Investment in London’s commercial real estate sector is on track for a record-breaking year as international buyers flock to the capital.
Property adviser Savills predicts that the total volume of commercial real estate transactions in central London during 2017 will top £20bn, and could end the year higher than the previous record level of £21.6bn set in 2014.
Commercial property transactions in central London in the first three quarters of this year hit £14.2bn, with buyers originating from more than 27 different countries. The average final quarter turnover in the last five years is £6.6bn, leading Savills to predict that 2017 volumes could “easily exceed” the £20bn threshold and hit a new annual record.
Specifically, commercial property investment in the City is expected to reach or beat the record of £12.6bn set in 2014. Investment in the Square Mile for the first three quarters of this year has already beaten the full-year total for 2016. Volumes hit £8.5bn by the end of September – six per cent higher than 2016’s annual total of £8.07bn.
Stephen Down from Savills said: “UK real estate, particularly prime assets with strong income streams in the capital, continues to appeal to a broad spectrum of international investors, while outside this sphere of interest there is also demand from a broad professional investor base so long as properties are priced correctly.”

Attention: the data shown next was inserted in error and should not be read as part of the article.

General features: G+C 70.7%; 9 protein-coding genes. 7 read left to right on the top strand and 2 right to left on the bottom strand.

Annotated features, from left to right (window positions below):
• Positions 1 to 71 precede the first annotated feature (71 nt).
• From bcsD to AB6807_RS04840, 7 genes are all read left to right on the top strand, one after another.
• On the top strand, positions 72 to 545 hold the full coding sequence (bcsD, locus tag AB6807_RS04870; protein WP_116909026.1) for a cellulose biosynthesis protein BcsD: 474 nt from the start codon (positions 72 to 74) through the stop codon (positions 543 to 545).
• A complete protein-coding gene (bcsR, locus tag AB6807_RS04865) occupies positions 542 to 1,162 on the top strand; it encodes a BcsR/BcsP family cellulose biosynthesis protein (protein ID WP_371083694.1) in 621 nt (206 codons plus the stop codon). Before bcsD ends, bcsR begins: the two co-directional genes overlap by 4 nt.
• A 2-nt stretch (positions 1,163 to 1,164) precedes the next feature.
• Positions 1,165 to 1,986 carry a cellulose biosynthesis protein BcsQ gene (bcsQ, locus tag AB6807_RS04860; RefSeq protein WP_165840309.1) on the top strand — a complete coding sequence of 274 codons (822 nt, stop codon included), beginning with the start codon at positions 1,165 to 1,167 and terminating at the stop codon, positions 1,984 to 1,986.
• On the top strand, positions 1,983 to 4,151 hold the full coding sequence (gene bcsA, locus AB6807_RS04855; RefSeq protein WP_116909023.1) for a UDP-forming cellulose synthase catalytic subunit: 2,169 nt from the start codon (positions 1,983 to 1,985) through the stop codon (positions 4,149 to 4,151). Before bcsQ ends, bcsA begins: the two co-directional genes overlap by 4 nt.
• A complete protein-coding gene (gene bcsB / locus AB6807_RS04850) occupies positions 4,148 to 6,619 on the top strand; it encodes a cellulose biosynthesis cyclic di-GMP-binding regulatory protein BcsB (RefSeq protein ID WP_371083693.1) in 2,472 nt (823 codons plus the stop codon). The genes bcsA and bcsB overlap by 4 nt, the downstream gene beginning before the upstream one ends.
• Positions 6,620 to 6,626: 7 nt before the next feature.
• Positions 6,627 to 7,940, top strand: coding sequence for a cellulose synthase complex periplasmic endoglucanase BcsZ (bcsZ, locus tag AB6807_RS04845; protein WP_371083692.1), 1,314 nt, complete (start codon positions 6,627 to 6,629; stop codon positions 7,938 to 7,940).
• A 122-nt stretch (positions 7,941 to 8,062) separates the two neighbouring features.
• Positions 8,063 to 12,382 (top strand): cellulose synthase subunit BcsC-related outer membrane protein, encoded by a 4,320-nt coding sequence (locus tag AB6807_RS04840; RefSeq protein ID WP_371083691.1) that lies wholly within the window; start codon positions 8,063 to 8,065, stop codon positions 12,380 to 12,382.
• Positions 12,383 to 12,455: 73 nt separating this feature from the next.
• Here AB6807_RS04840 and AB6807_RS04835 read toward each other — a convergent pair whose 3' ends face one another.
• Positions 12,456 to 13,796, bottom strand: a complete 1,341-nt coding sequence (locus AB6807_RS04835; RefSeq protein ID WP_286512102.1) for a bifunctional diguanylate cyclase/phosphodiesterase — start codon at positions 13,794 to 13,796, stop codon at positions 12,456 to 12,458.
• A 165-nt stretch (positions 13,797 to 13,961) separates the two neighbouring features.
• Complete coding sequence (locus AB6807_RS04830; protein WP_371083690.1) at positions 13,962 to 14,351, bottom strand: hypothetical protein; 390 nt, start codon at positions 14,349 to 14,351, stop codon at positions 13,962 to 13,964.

Robbie Duncan, director of research at Numis Securities, said: “The transaction volume in the commercial property sector recorded this year is fantastic and it goes to show that London has not closed for business after last year’s EU referendum. However, it’s important to note that sales of two big buildings [the Cheesegrater and the Walkie Talkie] make up a huge chunk of that investment.”
Duncan also predicted that Japanese investors looking to diversify will explore property investment opportunities in London next year.
However, British Property Federation boss Melanie Leech warned that the sector needs clarity over a Brexit transition deal to maintain high levels of investment in the capital.
“We are urging the UK government to work in partnership with us to maintain business and investor confidence as Brexit unfolds, and to ensure a smooth transition to the new arrangements that will follow the end of the two-year negotiating period in 2019,” she said.